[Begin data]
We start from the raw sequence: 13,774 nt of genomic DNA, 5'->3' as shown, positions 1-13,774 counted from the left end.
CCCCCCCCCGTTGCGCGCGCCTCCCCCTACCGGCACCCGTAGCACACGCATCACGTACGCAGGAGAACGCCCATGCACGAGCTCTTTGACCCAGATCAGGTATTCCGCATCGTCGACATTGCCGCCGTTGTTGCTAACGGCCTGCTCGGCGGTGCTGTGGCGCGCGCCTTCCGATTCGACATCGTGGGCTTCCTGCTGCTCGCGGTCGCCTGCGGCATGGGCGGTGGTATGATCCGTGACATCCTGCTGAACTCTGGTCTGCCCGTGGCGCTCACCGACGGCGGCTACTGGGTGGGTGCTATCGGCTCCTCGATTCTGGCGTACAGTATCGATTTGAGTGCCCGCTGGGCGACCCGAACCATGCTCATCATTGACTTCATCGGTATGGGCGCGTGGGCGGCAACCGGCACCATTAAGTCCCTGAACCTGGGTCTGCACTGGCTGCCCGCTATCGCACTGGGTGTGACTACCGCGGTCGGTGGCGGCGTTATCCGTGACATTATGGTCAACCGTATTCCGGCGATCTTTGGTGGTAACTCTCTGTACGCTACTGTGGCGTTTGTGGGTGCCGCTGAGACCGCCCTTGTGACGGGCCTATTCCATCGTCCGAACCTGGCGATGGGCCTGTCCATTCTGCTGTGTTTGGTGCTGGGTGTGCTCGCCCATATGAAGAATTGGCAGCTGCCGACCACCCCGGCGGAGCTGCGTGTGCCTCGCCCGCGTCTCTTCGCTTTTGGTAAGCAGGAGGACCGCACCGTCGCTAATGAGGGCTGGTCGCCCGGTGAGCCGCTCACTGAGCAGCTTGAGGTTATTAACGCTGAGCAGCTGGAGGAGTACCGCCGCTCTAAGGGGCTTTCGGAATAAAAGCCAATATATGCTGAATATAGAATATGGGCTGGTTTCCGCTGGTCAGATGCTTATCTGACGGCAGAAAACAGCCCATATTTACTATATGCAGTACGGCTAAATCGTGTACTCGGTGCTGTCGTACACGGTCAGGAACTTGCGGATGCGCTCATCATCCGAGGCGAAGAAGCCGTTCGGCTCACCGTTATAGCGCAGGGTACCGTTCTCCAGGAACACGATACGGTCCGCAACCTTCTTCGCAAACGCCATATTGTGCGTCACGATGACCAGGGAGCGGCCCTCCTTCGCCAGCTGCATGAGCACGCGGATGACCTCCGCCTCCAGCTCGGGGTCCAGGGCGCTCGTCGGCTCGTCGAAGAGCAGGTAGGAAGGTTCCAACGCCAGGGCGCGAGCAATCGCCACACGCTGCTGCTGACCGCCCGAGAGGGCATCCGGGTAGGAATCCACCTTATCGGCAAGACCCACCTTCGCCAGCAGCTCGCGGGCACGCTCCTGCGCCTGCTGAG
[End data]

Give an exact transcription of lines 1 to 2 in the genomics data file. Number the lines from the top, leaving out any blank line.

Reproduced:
We start from the raw sequence: 13,774 nt of genomic DNA, 5'->3' as shown, positions 1-13,774 counted from the left end.
CCCCCCCCCGTTGCGCGCGCCTCCCCCTACCGGCACCCGTAGCACACGCATCACGTACGCAGGAGAACGCCCATGCACGAGCTCTTTGACCCAGATCAGGTATTCCGCATCGTCGACATTGCCGCCGTTGTTGCTAACGGCCTGCTCGGCGGTGCTGTGGCGCGCGCCTTCCGATTCGACATCGTGGGCTTCCTGCTGCTCGCGGTCGCCTGCGGCATGGGCGGTGGTATGATCCGTGACATCCTGCTGAACTCTGGTCTGCCCGTGGCGCTCACCGACGGCGGCTACTGGGTGGGTGCTATCGGCTCCTCGATTCTGGCGTACAGTATCGATTTGAGTGCCCGCTGGGCGACCCGAACCATGCTCATCATTGACTTCATCGGTATGGGCGCGTGGGCGGCAACCGGCACCATTAAGTCCCTGAACCTGGGTCTGCACTGGCTGCCCGCTATCGCACTGGGTGTGACTACCGCGGTCGGTGGCGGCGTTATCCGTGACATTATGGTCAACCGTATTCCGGCGATCTTTGGTGGTAACTCTCTGTACGCTACTGTGGCGTTTGTGGGTGCCGCTGAGACCGCCCTTGTGACGGGCCTATTCCATCGTCCGAACCTGGCGATGGGCCTGTCCATTCTGCTGTGTTTGGTGCTGGGTGTGCTCGCCCATATGAAGAATTGGCAGCTGCCGACCACCCCGGCGGAGCTGCGTGTGCCTCGCCCGCGTCTCTTCGCTTTTGGTAAGCAGGAGGACCGCACCGTCGCTAATGAGGGCTGGTCGCCCGGTGAGCCGCTCACTGAGCAGCTTGAGGTTATTAACGCTGAGCAGCTGGAGGAGTACCGCCGCTCTAAGGGGCTTTCGGAATAAAAGCCAATATATGCTGAATATAGAATATGGGCTGGTTTCCGCTGGTCAGATGCTTATCTGACGGCAGAAAACAGCCCATATTTACTATATGCAGTACGGCTAAATCGTGTACTCGGTGCTGTCGTACACGGTCAGGAACTTGCGGATGCGCTCATCATCCGAGGCGAAGAAGCCGTTCGGCTCACCGTTATAGCGCAGGGTACCGTTCTCCAGGAACACGATACGGTCCGCAACCTTCTTCGCAAACGCCATATTGTGCGTCACGATGACCAGGGAGCGGCCCTCCTTCGCCAGCTGCATGAGCACGCGGATGACCTCCGCCTCCAGCTCGGGGTCCAGGGCGCTCGTCGGCTCGTCGAAGAGCAGGTAGGAAGGTTCCAACGCCAGGGCGCGAGCAATCGCCACACGCTGCTGCTGACCGCCCGAGAGGGCATCCGGGTAGGAATCCACCTTATCGGCAAGACCCACCTTCGCCAGCAGCTCGCGGGCACGCTCCTGCGCCTGCTGAG